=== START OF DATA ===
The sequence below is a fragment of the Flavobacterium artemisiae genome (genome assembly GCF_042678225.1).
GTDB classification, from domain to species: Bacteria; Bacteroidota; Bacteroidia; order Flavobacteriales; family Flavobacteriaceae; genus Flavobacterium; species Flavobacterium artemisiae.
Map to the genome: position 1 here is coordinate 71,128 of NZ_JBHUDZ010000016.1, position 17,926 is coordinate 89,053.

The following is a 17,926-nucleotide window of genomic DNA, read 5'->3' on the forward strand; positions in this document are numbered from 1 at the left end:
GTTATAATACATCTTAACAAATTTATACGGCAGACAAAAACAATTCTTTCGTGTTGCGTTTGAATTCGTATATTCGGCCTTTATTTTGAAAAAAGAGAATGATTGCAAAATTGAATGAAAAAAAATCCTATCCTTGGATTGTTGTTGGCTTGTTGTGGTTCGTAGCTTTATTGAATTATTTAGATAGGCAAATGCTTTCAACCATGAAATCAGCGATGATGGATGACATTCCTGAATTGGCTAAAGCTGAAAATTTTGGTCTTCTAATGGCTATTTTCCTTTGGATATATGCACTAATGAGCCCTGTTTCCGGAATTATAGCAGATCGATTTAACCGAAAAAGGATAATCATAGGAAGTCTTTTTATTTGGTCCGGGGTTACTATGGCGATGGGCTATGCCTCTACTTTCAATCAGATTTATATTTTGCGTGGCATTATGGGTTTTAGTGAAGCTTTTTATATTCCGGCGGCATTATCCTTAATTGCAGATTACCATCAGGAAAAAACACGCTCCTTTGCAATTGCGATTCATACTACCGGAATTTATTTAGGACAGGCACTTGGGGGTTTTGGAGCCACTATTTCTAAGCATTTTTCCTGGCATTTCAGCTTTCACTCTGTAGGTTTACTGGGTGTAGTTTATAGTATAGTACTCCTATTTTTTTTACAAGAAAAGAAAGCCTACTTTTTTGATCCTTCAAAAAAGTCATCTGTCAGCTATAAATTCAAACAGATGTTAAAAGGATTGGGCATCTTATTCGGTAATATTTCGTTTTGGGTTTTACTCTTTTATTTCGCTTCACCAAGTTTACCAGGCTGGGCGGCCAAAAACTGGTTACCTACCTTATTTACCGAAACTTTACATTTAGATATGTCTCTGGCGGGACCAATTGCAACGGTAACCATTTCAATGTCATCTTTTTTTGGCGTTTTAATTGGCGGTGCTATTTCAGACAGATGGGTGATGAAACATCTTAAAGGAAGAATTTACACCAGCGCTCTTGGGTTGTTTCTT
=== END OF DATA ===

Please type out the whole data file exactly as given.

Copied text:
The sequence below is a fragment of the Flavobacterium artemisiae genome (genome assembly GCF_042678225.1).
GTDB classification, from domain to species: Bacteria; Bacteroidota; Bacteroidia; order Flavobacteriales; family Flavobacteriaceae; genus Flavobacterium; species Flavobacterium artemisiae.
Map to the genome: position 1 here is coordinate 71,128 of NZ_JBHUDZ010000016.1, position 17,926 is coordinate 89,053.

The following is a 17,926-nucleotide window of genomic DNA, read 5'->3' on the forward strand; positions in this document are numbered from 1 at the left end:
GTTATAATACATCTTAACAAATTTATACGGCAGACAAAAACAATTCTTTCGTGTTGCGTTTGAATTCGTATATTCGGCCTTTATTTTGAAAAAAGAGAATGATTGCAAAATTGAATGAAAAAAAATCCTATCCTTGGATTGTTGTTGGCTTGTTGTGGTTCGTAGCTTTATTGAATTATTTAGATAGGCAAATGCTTTCAACCATGAAATCAGCGATGATGGATGACATTCCTGAATTGGCTAAAGCTGAAAATTTTGGTCTTCTAATGGCTATTTTCCTTTGGATATATGCACTAATGAGCCCTGTTTCCGGAATTATAGCAGATCGATTTAACCGAAAAAGGATAATCATAGGAAGTCTTTTTATTTGGTCCGGGGTTACTATGGCGATGGGCTATGCCTCTACTTTCAATCAGATTTATATTTTGCGTGGCATTATGGGTTTTAGTGAAGCTTTTTATATTCCGGCGGCATTATCCTTAATTGCAGATTACCATCAGGAAAAAACACGCTCCTTTGCAATTGCGATTCATACTACCGGAATTTATTTAGGACAGGCACTTGGGGGTTTTGGAGCCACTATTTCTAAGCATTTTTCCTGGCATTTCAGCTTTCACTCTGTAGGTTTACTGGGTGTAGTTTATAGTATAGTACTCCTATTTTTTTTACAAGAAAAGAAAGCCTACTTTTTTGATCCTTCAAAAAAGTCATCTGTCAGCTATAAATTCAAACAGATGTTAAAAGGATTGGGCATCTTATTCGGTAATATTTCGTTTTGGGTTTTACTCTTTTATTTCGCTTCACCAAGTTTACCAGGCTGGGCGGCCAAAAACTGGTTACCTACCTTATTTACCGAAACTTTACATTTAGATATGTCTCTGGCGGGACCAATTGCAACGGTAACCATTTCAATGTCATCTTTTTTTGGCGTTTTAATTGGCGGTGCTATTTCAGACAGATGGGTGATGAAACATCTTAAAGGAAGAATTTACACCAGCGCTCTTGGGTTGTTTCTT